Battle Born Dems Toastmasters hosted its first debate for the Democratic candidates in the race for Nevada’s 2nd Congressional District last Wednesday at the Sparks Branch Library. Four candidates participated, including Patricia Ackerman, Clint Koble, Ed Cohen and Rick Shepherd.
The quartet debated in a format similar to a standard Toastmasters meeting, first introducing themselves and providing background, then answering questions within a four to six-minute time limit. The debate topics ranged from how to defeat incumbent Mark Amodei (R-Carson City) to healthcare, gun control and electability.
After the initial question and answer period, audience members took their turn at providing the questions. This section allowed for two-minute responses on topics that included Nevada’s ranking on education, campaign finance reform, actions for the first 100 days in office, strategies to debate Mark Amodei, and what policies and issues that run counter to the interests of constituents they would attempt to address.
In a group interview with This Is Reno, candidates had this to say about their performances at the debate:
“I spoke about the issues that are the most important to me. My style, if you will, is to be an absorber and a listener. And I noticed that the other three candidates who are running really enjoy talking. My answers are shorter. They’re more to the point. They’re more concise about what it is that I want to fight for. And so I feel good about what I communicated. I think I conveyed to the audience where I stand and what I want to do once I get into Congress. I do feel good about it, but it’s tiring. It’s certainly tiring.”
“I think I did well because I talked a lot about the kitchen table issues and my plan on how to build Nevada’s future. It’s nice to say, ‘I want this, I want that.’ But how are you going to approach it getting on the committees that I want, like education and labor, for example? How can I affect Title I funding, or how I can affect labor laws? How I can affect a new farm bill for farmers or rural communities, rural entrepreneurship? Those are the things that are kitchen table issues, you know, across the state. Those are the things that I want to keep focusing on. It’s nice to tell people who you’re against, but it’s even more important to tell people what you’re for and who you’re for. And I thought I did well at getting that point across.”
“You know, it was a great experience for me because I haven’t done anything like this before. But it was great to let some of the passions out and explain to people why I’m doing this, and why I’m the electable candidate here. To talk about one of the things that was not talked about here, except by me, was how are going to win in this district? We can talk about how we agree, we need to talk about [that]. We need to find a solution to healthcare, and immigration, and climate change all that. And what happened here tonight, everybody, we all agreed about those same type of things…..Question, the only reason to have this thing is to select the candidate who can win. We haven’t had a Democrat win this district since it was created. Most of them have lost by 10 to 20 points, never including the guy who ran last time. He was very proud that he lost Washoe County. He said he got to 49 percent. That’s the most Democratic district that we have, and he didn’t even win that! I like the guy by the way. But it’s all about who’s gonna win and I hope I articulated for the group tonight how the only way we’re going to do it…”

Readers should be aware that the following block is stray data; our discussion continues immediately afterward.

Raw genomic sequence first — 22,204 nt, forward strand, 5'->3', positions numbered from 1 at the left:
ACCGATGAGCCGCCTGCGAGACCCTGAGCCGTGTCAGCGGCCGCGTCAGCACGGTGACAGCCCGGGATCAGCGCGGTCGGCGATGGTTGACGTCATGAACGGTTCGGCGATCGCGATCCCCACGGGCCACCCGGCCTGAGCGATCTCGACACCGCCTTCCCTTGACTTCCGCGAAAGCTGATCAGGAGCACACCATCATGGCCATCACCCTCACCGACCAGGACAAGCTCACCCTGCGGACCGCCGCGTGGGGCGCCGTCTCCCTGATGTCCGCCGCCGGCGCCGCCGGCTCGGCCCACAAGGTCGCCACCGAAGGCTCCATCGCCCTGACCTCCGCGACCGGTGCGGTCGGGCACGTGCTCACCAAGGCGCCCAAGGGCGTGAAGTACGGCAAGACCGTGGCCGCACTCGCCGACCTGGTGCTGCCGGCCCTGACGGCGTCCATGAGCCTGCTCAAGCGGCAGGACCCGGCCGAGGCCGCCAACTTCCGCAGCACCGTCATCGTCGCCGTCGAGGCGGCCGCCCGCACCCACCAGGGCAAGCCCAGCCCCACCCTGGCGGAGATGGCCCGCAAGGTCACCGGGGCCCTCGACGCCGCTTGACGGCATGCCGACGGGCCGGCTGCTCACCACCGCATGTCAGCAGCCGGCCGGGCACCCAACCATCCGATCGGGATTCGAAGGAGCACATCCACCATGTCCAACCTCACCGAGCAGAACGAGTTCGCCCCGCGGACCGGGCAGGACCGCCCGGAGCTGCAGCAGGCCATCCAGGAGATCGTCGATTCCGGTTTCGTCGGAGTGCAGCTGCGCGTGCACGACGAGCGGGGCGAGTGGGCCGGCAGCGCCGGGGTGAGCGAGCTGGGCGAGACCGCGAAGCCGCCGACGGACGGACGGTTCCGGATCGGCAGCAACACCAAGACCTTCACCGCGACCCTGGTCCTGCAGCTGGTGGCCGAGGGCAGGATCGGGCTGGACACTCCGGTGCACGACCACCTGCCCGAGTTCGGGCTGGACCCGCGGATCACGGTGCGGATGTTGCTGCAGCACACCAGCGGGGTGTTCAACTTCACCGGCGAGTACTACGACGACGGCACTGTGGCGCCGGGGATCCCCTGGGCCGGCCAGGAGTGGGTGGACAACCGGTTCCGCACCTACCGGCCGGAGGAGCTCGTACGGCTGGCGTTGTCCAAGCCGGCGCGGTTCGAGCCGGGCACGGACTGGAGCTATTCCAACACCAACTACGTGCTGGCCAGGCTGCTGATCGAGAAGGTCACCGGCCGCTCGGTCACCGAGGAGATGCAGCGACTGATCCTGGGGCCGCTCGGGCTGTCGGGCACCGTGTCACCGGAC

“I think I did great. I think we had wonderful conversations. The other panel members, they are good people. I’ve interacted with them numerous times. I feel comfortable with them and it shows in my performance. There’s no animus I believe across any of the candidates. It’s great to feel that we’re all working toward a lot of the same or very similar goals. It feels good. It feels like when you work as a team as opposed to when you’re working as opponents. As much as we still are opponents obviously, but there’s no backstabbing. There’s no shit-talking. It’s just the issues and presenting viewpoints. I couldn’t ask for anything better that.”
This event is likely first of many gatherings of the 2020 election season where northern Nevada Democrats will have a chance to decide who will be their party’s standard bearer against five-term incumbent Republican Congressman Mark Amodei.
Don Dike-Anukam is a Reno native attending college in northern Nevada. He has been involved in activist politics for 15 years on and off, and has been involved in multiple campaigns in multiple positions in that time. He also was a college radio political, news, and talk-show host covering a range of stories from hostage standoffs, fires, interviews, and public speeches.